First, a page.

My work can be seen at www.andrewsofie.com.




Cathy Ellis
2016 — Anderson Ranch Arts Center, Snowmass, CO, Fellowship Recipient — Advanced Painting Workshop with Enrique Martinez Celaya

2015 — Museum of Contemporary Art, Santa Barbara – Out of the Great Wide Open exhibition, curated by Brooke Kellaway

2014 — College of Creative Studies, University of California, Santa Barbara, CA, Teaching Fellowship,

2013 — University of California at Santa Barbara, Howard Fenton Award for Painting

2012 – Vermont Studio Center, Funded Residency

Living in a rural area after getting an art degree can give you the sense that you don’t have easy access to an art world, or don’t exactly know where to begin. Applying for and being selected for the “Discovered” program in 2012 was a really important opportunity for me as an emerging artist.
Through the program I had my first studio visit with a professional curator, my first exhibition with a museum, even my first crack at public speaking. My paintings gained a wider audience and context.

Kate Eilertsen was amazingly warm and supportive of all the artists who participated. It gave me a lot of courage to stay dogged and apply to other programs on a national level. This led to several residencies, exhibitions, graduate school for painting and my current professional life where I divide my time between my studio and teaching.

My work can be seen at www.cathyellisprojects.com, @cathyellisprojects, or in my studio 90 miles north of Los Angeles on the campus of UCSB, by appointment.


Peter Hassen
The “Discovered” Award raised my profile enough to for me to successfully complete the Sacramento Values Project (SVP). After I showed the Napa Values Project at the SVMA show, I was able to treble the reach and impact in Sacramento, getting media coverage and working with three times the number of community groups for installations. It also enabled me to win a grant from the Kennedy Centers “Any Given Child” program to bring the SVP to several low-income schools, augmenting their arts education. I was later asked to join Kate Eilertsen and Pat Lenz (Slaughterhouse Gallery) to juror the subsequent “Discovered” show at the SVMA, which gave me the opportunity to be part of that process: criss-crossing the county making studio visits, being part of a selection committee, and working with the artists to define the show. I gave a “TedX” talk in Napa on my art as part of their ongoing program. And the award ultimately led to inclusion in several other shows including (Wild)erness curated by Michael Schwager at Sonoma State University.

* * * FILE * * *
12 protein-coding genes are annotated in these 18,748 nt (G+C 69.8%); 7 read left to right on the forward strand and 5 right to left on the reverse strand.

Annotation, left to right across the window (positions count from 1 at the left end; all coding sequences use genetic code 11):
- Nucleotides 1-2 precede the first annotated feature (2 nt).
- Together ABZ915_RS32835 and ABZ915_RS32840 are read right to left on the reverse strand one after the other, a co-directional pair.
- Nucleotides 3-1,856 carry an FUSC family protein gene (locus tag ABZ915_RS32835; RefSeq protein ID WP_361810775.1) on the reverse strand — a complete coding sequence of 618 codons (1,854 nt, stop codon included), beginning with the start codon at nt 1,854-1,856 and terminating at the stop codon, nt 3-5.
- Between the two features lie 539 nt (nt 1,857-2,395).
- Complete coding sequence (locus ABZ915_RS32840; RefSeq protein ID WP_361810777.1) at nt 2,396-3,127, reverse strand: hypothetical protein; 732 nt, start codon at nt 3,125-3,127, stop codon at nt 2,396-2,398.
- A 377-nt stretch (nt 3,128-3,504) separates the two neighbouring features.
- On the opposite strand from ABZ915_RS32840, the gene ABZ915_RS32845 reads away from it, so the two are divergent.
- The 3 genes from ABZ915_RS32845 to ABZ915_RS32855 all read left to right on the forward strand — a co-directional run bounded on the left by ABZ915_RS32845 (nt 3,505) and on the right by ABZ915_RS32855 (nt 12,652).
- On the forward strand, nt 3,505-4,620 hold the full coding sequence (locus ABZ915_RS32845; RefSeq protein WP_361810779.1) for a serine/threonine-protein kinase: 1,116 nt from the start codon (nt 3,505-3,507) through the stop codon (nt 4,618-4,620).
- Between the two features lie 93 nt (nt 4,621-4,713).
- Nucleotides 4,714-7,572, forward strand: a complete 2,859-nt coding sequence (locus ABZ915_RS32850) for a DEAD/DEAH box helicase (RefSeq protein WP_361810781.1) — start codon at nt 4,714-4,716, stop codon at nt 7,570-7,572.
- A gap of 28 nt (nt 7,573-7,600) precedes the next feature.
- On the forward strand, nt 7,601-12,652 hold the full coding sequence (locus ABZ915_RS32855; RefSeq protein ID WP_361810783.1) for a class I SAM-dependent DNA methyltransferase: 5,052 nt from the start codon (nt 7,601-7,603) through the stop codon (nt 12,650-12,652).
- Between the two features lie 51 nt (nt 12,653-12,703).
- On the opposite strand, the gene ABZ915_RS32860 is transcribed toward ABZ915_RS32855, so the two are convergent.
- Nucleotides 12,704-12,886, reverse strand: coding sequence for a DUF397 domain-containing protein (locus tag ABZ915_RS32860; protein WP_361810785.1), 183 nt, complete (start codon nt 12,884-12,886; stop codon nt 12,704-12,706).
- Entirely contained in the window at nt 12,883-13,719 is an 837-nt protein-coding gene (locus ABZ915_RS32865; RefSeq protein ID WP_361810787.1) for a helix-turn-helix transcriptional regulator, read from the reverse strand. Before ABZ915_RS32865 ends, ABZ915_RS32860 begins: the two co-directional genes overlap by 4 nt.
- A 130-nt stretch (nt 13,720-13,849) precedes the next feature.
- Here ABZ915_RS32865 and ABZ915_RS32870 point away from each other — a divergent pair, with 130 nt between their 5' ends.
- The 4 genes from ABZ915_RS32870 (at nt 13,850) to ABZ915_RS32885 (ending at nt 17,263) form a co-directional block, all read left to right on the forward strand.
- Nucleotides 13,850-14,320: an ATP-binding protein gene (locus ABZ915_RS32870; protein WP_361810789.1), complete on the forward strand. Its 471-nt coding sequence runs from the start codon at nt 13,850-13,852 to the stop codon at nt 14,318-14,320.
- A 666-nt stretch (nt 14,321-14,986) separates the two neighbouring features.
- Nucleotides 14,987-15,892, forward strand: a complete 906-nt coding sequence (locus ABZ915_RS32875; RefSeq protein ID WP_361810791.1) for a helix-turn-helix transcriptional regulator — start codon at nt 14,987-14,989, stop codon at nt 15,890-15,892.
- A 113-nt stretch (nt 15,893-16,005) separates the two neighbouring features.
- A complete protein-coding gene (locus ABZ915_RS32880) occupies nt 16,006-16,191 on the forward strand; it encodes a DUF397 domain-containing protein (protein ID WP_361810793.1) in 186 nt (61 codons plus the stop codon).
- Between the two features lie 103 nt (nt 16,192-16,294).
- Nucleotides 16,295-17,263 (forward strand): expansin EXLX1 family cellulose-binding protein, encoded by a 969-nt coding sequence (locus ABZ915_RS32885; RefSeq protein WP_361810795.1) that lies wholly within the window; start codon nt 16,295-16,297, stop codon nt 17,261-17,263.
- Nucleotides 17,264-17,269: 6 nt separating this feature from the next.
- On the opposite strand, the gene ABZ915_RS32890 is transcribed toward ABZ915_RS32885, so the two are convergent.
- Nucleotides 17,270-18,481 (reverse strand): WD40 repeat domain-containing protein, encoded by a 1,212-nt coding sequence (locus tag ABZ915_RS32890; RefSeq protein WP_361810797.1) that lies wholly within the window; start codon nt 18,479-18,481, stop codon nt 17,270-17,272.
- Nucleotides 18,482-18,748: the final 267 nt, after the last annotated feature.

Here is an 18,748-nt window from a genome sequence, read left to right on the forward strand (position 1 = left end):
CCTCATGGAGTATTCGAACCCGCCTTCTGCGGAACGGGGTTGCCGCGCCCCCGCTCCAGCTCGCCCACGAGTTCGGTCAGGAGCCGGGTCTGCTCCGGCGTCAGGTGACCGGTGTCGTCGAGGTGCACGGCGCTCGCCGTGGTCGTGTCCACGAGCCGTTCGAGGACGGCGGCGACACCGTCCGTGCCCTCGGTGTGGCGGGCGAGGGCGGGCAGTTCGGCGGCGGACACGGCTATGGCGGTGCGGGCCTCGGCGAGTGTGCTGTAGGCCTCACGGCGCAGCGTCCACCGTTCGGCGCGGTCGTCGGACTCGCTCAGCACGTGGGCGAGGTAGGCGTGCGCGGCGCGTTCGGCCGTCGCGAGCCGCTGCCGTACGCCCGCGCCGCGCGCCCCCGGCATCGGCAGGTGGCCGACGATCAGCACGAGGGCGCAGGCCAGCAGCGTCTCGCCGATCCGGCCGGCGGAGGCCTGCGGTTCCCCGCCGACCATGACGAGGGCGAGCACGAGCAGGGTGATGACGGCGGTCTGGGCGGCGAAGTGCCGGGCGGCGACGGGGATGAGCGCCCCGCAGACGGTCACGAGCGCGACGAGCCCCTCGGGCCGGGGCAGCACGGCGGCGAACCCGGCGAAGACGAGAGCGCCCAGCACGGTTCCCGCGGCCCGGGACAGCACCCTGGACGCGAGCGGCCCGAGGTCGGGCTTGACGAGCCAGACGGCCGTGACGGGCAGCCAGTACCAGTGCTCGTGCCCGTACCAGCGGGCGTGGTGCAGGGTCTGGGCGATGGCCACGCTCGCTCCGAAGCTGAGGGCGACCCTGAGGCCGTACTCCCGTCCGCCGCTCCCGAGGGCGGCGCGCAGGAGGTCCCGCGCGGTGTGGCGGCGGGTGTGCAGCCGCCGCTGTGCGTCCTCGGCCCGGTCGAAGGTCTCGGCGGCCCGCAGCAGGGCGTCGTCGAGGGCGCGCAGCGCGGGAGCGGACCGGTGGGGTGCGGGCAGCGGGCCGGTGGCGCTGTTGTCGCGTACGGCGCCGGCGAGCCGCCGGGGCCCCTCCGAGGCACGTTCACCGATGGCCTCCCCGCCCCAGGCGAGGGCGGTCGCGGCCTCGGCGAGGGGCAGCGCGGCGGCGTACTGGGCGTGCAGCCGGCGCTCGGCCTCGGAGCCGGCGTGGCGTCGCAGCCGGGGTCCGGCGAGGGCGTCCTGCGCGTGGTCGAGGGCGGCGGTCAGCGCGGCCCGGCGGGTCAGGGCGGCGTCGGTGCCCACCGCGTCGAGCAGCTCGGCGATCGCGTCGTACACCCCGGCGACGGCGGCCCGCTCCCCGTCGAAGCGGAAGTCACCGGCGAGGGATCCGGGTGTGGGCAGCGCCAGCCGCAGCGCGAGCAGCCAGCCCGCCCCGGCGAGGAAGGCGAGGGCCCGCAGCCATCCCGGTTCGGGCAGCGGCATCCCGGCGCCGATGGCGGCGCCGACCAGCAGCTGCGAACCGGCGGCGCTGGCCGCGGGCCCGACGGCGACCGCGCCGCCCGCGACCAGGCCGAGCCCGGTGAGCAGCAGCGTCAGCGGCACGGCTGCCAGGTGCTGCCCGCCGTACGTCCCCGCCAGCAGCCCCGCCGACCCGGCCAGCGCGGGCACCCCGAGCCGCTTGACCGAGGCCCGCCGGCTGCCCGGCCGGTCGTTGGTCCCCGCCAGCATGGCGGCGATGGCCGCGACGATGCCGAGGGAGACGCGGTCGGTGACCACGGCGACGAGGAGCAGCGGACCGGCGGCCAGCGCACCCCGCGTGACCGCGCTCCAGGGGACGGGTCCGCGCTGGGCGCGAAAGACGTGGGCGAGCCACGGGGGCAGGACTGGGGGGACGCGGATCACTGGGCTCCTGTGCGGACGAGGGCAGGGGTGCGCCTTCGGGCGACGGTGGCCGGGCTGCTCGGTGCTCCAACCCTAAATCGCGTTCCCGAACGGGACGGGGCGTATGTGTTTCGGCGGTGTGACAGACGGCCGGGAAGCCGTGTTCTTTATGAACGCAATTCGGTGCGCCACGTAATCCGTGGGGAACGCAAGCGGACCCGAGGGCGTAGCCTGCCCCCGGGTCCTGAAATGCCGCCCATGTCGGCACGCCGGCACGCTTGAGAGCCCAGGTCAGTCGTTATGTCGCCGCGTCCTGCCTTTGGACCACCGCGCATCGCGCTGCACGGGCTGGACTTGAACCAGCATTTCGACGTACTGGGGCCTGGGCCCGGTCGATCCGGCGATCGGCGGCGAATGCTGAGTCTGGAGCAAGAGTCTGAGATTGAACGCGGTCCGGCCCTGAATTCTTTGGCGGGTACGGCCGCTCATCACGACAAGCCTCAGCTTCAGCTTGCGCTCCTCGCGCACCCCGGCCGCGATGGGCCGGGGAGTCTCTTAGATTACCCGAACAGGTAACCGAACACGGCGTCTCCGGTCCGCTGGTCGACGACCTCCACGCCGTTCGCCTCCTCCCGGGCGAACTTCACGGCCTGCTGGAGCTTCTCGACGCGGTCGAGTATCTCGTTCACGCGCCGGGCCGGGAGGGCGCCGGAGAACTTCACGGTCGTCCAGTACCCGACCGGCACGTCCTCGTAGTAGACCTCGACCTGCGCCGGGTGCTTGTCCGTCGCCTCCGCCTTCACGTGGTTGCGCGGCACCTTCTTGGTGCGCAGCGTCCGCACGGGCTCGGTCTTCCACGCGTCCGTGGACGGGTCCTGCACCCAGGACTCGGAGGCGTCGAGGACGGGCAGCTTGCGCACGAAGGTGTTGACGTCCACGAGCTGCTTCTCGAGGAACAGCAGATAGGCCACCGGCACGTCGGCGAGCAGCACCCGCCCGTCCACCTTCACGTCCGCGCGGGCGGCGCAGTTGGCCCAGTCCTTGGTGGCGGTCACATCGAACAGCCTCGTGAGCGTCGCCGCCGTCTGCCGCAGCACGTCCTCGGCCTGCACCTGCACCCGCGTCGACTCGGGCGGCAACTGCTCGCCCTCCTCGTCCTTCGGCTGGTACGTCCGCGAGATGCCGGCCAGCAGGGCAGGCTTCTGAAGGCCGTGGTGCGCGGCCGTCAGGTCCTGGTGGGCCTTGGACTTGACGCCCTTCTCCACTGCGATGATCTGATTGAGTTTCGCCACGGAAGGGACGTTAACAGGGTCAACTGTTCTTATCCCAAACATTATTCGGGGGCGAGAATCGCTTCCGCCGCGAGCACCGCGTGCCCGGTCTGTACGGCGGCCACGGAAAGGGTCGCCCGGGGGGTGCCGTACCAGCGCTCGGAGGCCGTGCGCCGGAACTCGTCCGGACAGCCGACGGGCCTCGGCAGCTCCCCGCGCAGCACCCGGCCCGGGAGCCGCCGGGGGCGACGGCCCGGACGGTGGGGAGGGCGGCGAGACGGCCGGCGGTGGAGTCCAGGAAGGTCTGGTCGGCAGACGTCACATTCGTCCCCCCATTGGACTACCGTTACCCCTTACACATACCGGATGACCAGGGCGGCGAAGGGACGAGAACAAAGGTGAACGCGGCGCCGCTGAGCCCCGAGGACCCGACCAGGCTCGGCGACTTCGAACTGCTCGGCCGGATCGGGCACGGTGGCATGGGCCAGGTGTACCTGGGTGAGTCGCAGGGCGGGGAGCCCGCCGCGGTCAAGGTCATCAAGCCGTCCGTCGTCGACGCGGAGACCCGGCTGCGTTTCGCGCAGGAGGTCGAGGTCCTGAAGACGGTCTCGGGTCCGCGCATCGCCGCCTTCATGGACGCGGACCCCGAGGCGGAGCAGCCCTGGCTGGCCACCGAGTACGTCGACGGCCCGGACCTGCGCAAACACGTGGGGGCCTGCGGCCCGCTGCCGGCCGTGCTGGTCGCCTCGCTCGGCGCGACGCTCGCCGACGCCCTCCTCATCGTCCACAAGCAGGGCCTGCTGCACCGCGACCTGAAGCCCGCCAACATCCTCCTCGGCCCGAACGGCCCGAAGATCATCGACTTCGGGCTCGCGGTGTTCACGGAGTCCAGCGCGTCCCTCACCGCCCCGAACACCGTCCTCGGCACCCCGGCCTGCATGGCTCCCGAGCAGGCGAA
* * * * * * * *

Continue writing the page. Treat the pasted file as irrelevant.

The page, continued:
Inclusion in the “Discovered” show signaled a recognition among my peers that was at once gratifying, and challenging; it was a confidence builder, but also forced me to take the presentation of my work to a new level. It gave me the perspective to see my work as a cohesive body and to find the thread the unifies it all. In this economy, in which there is a vanishing number of opportunities for an emerging or mid-career artist to show work, having had a museum show keeps me on point and is a reminder that there is a willing audience out there.